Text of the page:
A TIME TO PONDER


November 9, 2016. America awakened to a new day and a new president. It couldn’t happen, but it did. The improbably result sent shock waves throughout the world. The stock market took a tumble, every country in the world had watched along with us throughout the night, with varying opinions of whether this would be a good thing for us and for them.

Hillary supporters went dutifully door to door handing our literature and pleading her case. “America didn’t need to become great again; it never stopped being great.” If we simply worked together the good times would only become better.

She had the best sophisticated technology wonks could deliver, the best experts that money could buy. She had history on her side. She had more knowledge of what goes on in government than any other nominee in history. What did she miss?

He had his hair, fake tan and his ego. But he tapped into a demographic which had been passed over. The forgotten man, the disenfranchised, groups who no longer trusted America and the government. The black man who came into the office eight years ago in a blaze of hope, had not delivered the goods.

How could this bumptious bully with a terminal case of narcissism recognize that somewhere out in the vast hills and valleys of this disillusioned country a revolution of sorts was building?

It is impossible to predict what Trump’s impulse will be as president, because it will have to become in so many ways, everything he has not been; a healer, a truth teller, someone who studies the issues; and a healer who tells people what they need to hear, not what they want to hear.

As one immigrant observed: You Americans treat your country like a football. You toss it around secure in the knowledge that you deserve and will get a touchdown. America isn’t a football; it is a delicate Faberge egg; it could break.

WHEREIN LIES THE TRUTH?


It’s amazing that we get along as well as we do. I recently read “A Brief History of Humankind” by Yuval Noah Harari, in which he points out the truly unique thing about human beings–the thing that distinguishes us from the family pet and other animals–is our ability to have a commonly held belief about things that do not exist or cannot be empirically demonstrated at all. At a given time of day, you cannot convince a dog it is not time to eat or go for a walk.

Dr. Harari says “The truly unique feature of Homo Sapiens language is the ability to transmit information about things that do not exist at all. As far as we know, only Sapiens can talk about entire kinds of entities that they have never seen, touched or smelled.”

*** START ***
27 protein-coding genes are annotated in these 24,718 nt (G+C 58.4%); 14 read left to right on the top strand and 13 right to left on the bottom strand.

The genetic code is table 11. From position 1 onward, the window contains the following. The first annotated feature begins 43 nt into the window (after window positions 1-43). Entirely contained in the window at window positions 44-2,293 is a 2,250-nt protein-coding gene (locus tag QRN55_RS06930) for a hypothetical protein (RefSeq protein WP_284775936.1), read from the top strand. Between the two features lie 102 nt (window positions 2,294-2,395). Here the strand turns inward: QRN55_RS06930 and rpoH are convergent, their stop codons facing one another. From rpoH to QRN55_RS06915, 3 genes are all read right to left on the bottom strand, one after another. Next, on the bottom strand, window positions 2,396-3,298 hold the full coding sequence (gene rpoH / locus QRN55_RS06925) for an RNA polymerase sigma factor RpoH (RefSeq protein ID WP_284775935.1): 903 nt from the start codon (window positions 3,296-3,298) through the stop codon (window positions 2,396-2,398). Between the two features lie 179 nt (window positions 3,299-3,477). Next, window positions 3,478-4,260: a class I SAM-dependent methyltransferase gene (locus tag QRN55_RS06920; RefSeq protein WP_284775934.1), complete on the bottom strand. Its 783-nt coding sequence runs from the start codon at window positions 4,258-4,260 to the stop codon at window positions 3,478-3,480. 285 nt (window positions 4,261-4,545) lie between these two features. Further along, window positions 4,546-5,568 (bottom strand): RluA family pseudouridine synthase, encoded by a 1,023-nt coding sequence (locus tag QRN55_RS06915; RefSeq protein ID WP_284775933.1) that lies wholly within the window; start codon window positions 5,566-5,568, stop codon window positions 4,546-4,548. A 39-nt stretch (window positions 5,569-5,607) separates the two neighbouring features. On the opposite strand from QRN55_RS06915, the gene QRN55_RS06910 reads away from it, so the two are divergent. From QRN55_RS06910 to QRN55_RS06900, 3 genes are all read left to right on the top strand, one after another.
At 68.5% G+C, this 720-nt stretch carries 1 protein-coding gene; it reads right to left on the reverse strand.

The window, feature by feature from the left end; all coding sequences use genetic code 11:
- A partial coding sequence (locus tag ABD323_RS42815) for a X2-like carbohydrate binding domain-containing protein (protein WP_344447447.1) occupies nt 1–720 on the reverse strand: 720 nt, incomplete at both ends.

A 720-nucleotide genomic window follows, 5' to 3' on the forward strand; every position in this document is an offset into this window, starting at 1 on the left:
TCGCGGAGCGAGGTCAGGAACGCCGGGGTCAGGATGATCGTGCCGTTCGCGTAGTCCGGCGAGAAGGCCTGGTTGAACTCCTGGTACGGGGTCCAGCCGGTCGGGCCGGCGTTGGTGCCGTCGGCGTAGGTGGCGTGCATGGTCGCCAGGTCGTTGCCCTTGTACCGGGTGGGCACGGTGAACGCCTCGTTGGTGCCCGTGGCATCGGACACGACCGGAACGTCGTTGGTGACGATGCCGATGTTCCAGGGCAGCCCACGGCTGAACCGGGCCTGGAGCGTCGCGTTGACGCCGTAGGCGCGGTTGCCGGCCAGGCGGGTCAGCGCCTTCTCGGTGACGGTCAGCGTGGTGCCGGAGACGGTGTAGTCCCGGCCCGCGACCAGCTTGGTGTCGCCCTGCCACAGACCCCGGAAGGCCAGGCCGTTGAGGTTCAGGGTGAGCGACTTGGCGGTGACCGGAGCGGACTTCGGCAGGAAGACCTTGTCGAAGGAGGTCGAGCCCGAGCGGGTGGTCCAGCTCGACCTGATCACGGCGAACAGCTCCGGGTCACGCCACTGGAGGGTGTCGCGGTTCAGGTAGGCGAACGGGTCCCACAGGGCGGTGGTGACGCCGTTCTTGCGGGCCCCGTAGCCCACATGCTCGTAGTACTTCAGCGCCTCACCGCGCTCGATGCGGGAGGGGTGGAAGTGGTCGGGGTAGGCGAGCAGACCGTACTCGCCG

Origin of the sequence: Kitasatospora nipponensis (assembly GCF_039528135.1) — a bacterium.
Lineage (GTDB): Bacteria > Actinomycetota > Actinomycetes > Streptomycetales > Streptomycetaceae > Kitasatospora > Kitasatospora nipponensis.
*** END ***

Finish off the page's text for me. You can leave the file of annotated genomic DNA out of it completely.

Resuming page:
Before the Cognitive Revolution, many animal and human species could say “Careful! A lion!” Later they acquired the ability to say “The lion is the guardian spirit of our tribe.” This is about the time that legends, myths gods and religions appeared for the first time.

carnarvon imageThe Carnarvon cave paintings at Queensland, Australia

Aboriginal cave paintings whether in Australia, France or the United States, depict the common beliefs of the people living there at that time.

It’s relatively easy to agree that only Homo sapiens can speak about things that don’t really exist. You could never convince a monkey to give you a banana by promising him limitless bananas after death in monkey heaven. Why is it important? Because fiction can be dangerously misleading or distracting.

Any large-scale human cooperation is rooted in common myths that exist only in people’s collective imagination. Churches are rooted in common religious myths. States are rooted in common national myths.

We seem to gather into ‘silos’ of common belief, clearly demonstrated in the presidential performances here in the United States. One of the most interesting beliefs is that of Donald Trump, who has convinced himself, though not any of the people who supposedly would know, that ‘thousands and thousands of people danced and cheered in the streets of New Jersey, as the World Trade Centers were blown down.

This is reminiscent of the aliens landing in Roswell, New Mexico in 1947, or the Loch Ness monster in Scotland who pops up for air every few years. Bigfoot I could believe—maybe.

But the truth is our own, and thank whoever or whatever, that we can cherish our own beliefs.